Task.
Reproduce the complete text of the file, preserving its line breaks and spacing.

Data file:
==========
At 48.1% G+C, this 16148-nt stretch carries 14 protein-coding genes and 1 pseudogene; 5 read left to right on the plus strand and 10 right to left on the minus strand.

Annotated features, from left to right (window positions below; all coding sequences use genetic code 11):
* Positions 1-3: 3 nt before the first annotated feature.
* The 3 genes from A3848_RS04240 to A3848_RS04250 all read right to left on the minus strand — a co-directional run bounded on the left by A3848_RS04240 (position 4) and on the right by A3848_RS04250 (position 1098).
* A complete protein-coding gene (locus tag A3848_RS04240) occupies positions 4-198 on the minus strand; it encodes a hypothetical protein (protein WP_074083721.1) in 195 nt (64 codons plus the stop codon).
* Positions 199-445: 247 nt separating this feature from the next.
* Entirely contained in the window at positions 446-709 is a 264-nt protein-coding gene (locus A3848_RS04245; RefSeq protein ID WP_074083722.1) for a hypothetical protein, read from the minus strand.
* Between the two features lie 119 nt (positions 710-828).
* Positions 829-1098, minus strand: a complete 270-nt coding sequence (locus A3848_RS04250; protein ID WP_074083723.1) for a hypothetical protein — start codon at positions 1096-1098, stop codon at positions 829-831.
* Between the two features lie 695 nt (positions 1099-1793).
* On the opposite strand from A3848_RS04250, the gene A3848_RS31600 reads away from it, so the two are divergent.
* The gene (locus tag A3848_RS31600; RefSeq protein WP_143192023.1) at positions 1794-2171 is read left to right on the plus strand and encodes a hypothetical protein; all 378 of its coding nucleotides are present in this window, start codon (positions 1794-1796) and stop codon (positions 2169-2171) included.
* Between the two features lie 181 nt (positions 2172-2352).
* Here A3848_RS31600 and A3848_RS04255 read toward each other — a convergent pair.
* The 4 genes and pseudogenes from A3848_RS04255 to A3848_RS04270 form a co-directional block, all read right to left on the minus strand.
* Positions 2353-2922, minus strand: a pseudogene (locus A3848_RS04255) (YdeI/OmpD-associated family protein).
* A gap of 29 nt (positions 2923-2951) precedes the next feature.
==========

At 48.1% G+C, this 16148-nt stretch carries 14 protein-coding genes and 1 pseudogene; 5 read left to right on the plus strand and 10 right to left on the minus strand.

Annotated features, from left to right (window positions below; all coding sequences use genetic code 11):
* Positions 1-3: 3 nt before the first annotated feature.
* The 3 genes from A3848_RS04240 to A3848_RS04250 all read right to left on the minus strand — a co-directional run bounded on the left by A3848_RS04240 (position 4) and on the right by A3848_RS04250 (position 1098).
* A complete protein-coding gene (locus tag A3848_RS04240) occupies positions 4-198 on the minus strand; it encodes a hypothetical protein (protein WP_074083721.1) in 195 nt (64 codons plus the stop codon).
* Positions 199-445: 247 nt separating this feature from the next.
* Entirely contained in the window at positions 446-709 is a 264-nt protein-coding gene (locus A3848_RS04245; RefSeq protein ID WP_074083722.1) for a hypothetical protein, read from the minus strand.
* Between the two features lie 119 nt (positions 710-828).
* Positions 829-1098, minus strand: a complete 270-nt coding sequence (locus A3848_RS04250; protein ID WP_074083723.1) for a hypothetical protein — start codon at positions 1096-1098, stop codon at positions 829-831.
* Between the two features lie 695 nt (positions 1099-1793).
* On the opposite strand from A3848_RS04250, the gene A3848_RS31600 reads away from it, so the two are divergent.
* The gene (locus tag A3848_RS31600; RefSeq protein WP_143192023.1) at positions 1794-2171 is read left to right on the plus strand and encodes a hypothetical protein; all 378 of its coding nucleotides are present in this window, start codon (positions 1794-1796) and stop codon (positions 2169-2171) included.
* Between the two features lie 181 nt (positions 2172-2352).
* Here A3848_RS31600 and A3848_RS04255 read toward each other — a convergent pair.
* The 4 genes and pseudogenes from A3848_RS04255 to A3848_RS04270 form a co-directional block, all read right to left on the minus strand.
* Positions 2353-2922, minus strand: a pseudogene (locus A3848_RS04255) (YdeI/OmpD-associated family protein).
* A gap of 29 nt (positions 2923-2951) precedes the next feature.